I have to admit, that for the past few months, I have been a very lucky man. I have had the opportunity to do the things I love, and get paid for it. I’ve spent more and more time on trails and in the backcountry, and less time in cities, on roads, and within range of cell phone service (or internet, hence the lack of blog posts).
I spent my summer, as I have the three summers prior, guiding hiking and backpacking trips at Camp Walt Whitman. This summer, I was the co-assistant director of the entire hiking/backpacking program. It was an amazing experience to be involved in the coordination, planning, and evaluation of an outdoor recreation program and its employees. The logistical challenges of trip scheduling, staff development, gear inventory, and transportation schedule are many, and it was hard to make sense of it all sometimes. However, I learned a lot about leadership, multi-tasking, decision making, and professionalism. I am grateful for the opportunity.
Some highlights from my summer include a long overdue return to “The Bonds” in the
Pemigewasset Wilderness and leading a five-day backpacking trip we call the “AT Challenge.” The AT Challenge is a trip in which we hike out of camp along the road, meet up with the AT on Wachipauka Pond Trail, and hike north, seeing how far we can get in five days. Our ending point ended up being the summit of Mt. Washington, 80 something miles away from where we started.
The AT Challenge pushed me mentally and physically to the max. I don’t think I would have made it to Mt. Washington without the campers who came on the trip. Their ambition and motivation kept me going and prevented me from becoming complacent. Ultimately, when it comes to hiking, I don’t think I have anything I need to prove to anyone or myself, so it’s easy for me on a backpacking trip to reach a certain point and just think “yeah, I’ll stop here, it’s okay.” But it was the campers that wanted to push the few extra miles each day to set themselves up for Washington the last day. The campers pushed themselves and me to work hard, and it paid off. Interestingly enough, the campers struggled physically the first four days, as their bodies weren’t used to such intense hiking. Ailments included severe blisters and painfully wet feet, chafing and general muscle pain. I tended to be fine. However, my most painful day was the fifth day, when my right quadricep writhed in pain with each step. As my dominant leg, I think it just had enough pounding, particularly on hard downhill steps for the four days prior. My co-leader Josh was also struggling with knee problems by this point. However, the campers seemed to have pushed past their physical pain, and were now supporting us, the leaders. They offered encouraging words, lifting our spirits to help us fight through the pain throughout the southern presidentials and Mt. Washington. I greatly appreciate their sentiments and maturity, as it really helped me out. Otherwise, the trip was filled with hilarity of failed stream crossings, bodily functions, and the eccentric thoughts of 15 year olds.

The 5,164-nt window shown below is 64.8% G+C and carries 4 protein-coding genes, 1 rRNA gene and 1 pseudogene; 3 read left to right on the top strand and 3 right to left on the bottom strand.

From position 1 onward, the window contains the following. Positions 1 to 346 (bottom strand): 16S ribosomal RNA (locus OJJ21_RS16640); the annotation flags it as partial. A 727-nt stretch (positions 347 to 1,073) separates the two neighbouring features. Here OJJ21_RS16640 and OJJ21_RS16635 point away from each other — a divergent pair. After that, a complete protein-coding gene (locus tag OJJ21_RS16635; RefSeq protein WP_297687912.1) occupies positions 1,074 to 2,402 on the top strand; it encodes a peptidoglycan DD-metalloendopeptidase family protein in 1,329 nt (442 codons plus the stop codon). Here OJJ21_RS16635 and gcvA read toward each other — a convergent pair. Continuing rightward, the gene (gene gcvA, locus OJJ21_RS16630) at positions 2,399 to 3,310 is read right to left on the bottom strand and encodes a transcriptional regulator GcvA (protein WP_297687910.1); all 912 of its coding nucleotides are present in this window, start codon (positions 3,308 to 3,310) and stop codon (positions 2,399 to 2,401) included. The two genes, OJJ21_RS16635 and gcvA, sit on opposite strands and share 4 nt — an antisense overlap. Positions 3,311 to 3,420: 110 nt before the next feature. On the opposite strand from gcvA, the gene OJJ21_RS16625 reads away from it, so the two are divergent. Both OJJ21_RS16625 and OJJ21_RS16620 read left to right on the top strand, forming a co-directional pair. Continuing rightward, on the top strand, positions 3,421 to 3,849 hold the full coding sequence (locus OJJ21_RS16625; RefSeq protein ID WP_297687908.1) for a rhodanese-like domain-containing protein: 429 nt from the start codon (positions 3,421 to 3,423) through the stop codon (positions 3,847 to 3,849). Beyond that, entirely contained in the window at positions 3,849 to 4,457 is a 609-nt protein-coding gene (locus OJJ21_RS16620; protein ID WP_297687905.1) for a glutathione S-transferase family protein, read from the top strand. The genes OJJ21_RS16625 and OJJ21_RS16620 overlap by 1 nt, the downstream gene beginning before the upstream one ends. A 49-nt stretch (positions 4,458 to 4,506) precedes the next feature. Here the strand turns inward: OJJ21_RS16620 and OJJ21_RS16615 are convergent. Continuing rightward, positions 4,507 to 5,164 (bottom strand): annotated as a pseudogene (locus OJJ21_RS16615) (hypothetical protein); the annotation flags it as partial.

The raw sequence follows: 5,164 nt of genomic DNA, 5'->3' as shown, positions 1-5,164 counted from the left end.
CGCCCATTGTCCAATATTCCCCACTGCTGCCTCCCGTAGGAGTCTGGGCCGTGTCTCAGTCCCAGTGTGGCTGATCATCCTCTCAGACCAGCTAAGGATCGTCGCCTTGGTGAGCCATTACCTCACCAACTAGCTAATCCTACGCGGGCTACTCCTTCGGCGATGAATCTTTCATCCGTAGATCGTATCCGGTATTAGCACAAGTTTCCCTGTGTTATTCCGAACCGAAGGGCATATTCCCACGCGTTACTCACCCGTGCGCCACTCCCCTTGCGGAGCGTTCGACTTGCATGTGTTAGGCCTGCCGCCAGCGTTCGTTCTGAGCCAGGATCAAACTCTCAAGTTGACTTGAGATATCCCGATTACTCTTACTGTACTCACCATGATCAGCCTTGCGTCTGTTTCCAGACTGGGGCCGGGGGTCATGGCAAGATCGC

Camp ended with a gnarly day-hike up Huntington Ravine trail on Mt. Washington. Then just like that, seemingly quicker than I ever could have imagined, camp was over.
On to my next thing. The next thing was a recently acquired job as a naturalist and croo member at Zealand Falls Hut, along the AT just south of Crawford Notch. I have been living/working at the hut since August 21. I have wanted an Appalachian Mountain Club hut job for a while, and this job has proven to be excellent. I won’t bore you with the details of daily duties. I am incredibly lucky to be living in the backcountry, with a view of Zealand Notch, Mt. Carrigain and Carrigain Notch in my “front yard,” and the tranquil cascade that is Zealand Falls in my “side yard.” My life is simply reduced to my hut responsibilities, and once those are done, the only question I have to ask myself is “do I want to hike today, or nap by the waterfall?” Not to mention the amazing connections I’ve made with my fellow croo members, croo members of other huts, hut guests, and AT thru-hikers, all while being disconnected from the rest of the world. It’s a beautiful life. Despite being tired from all this hard work and the harshness of the White Mountains, I am certainly living a charmed lifestyle.